With the successful airing and ending of Merry Queer, the first Korean reality show on queer relationships, in early September, the foothold of queer individuals in our society is growing. However, as the presence of those considered sexual minorities increases, hate speech is also becoming a common social phenomenon. Such is also true for Sungkyunkwan University (SKKU). Thus, the Sungkyun Times (SKT) will examine the discrimination and hardships that queer Kingos face and present suggestions for a better community.
The Hardships of Being Queer
Where We Stand in Terms of Queer Rights
Queer, or Lesbian, Gay, Bisexual, Transgender, Questioning, Intersex, and Asexual (LGBTQIA) are words that indicate individuals with sexual orientation or gender belonging to a social minority. Though awareness of the LGBTQIA community has been improving, our society still lacks protection against discrimination. According to a 2021 report by the Korea Institute of Public Administration (KIPA), over half of the respondents in their 20s answered that LGBTQIA individuals are “unacceptable in society.” Such a result shows that sexual minorities may be subject to discrimination even in college, where most students are in their 20s. Meanwhile, in a report by queer rights group “Dawoom,” in which 3,911 LGBTQIA individuals between the ages of 19 and 35 were surveyed, 33.6% answered that they had experienced severe discrimination in their everyday life, with 19.7% responding that it had happened in college. Similarly, 49.8% of respondents said that such discrimination had affected their mental health and had suffered from depression.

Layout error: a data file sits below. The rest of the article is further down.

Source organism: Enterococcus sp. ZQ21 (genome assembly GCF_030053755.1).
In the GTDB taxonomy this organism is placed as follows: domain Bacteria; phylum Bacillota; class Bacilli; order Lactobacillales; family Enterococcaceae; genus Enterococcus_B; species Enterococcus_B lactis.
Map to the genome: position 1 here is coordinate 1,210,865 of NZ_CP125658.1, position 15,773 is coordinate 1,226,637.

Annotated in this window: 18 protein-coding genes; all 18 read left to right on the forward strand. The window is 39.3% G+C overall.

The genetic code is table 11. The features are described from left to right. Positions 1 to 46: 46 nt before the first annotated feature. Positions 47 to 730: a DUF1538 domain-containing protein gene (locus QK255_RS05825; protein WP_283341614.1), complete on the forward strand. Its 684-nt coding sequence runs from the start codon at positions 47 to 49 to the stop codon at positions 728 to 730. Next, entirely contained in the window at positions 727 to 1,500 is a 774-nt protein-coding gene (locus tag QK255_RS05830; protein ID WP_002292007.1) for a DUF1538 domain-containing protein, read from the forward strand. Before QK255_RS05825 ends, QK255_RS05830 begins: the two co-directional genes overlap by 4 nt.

|Seoul Queer Culture Festival|
The Current Place of LGBTQIA at SKKU
Unlike other universities, there is no official school club for LGBTQIA students at SKKU, mainly due to outing concerns and a lack of student support. To be “outed” means to have one’s sexual identity revealed without consent. However, forming an official school club requires club members’ identification to be provided to the school. Such information may be leaked and be used as a disadvantage to the members; all LGBTQIA students have a right to keep their sexual identity a secret. Consequently, queer students at SKKU were only able to form an unofficial club known as “Queerholic.” Queerholic has participated in various LGBTQIA rights movements, such as the Solidarity of University & Youth Queer Societies in Korea. However, their bid to become an official school club has yet to be realized. In 2018, the club failed to meet the requirement of 200 signatures necessary to become an official club; this was mainly due to outing concerns. Therefore, Queerholic cannot receive the benefits an official school club would, including a club room and support from the school. In an interview with the SKT, Queerholic mentioned that “We wish to provide a safe space for LGBTQIA Kingos and come together in dealing with LGBTQIA rights.”
A Brighter Future for Everyone
The Policy at SKKU, or the Lack Thereof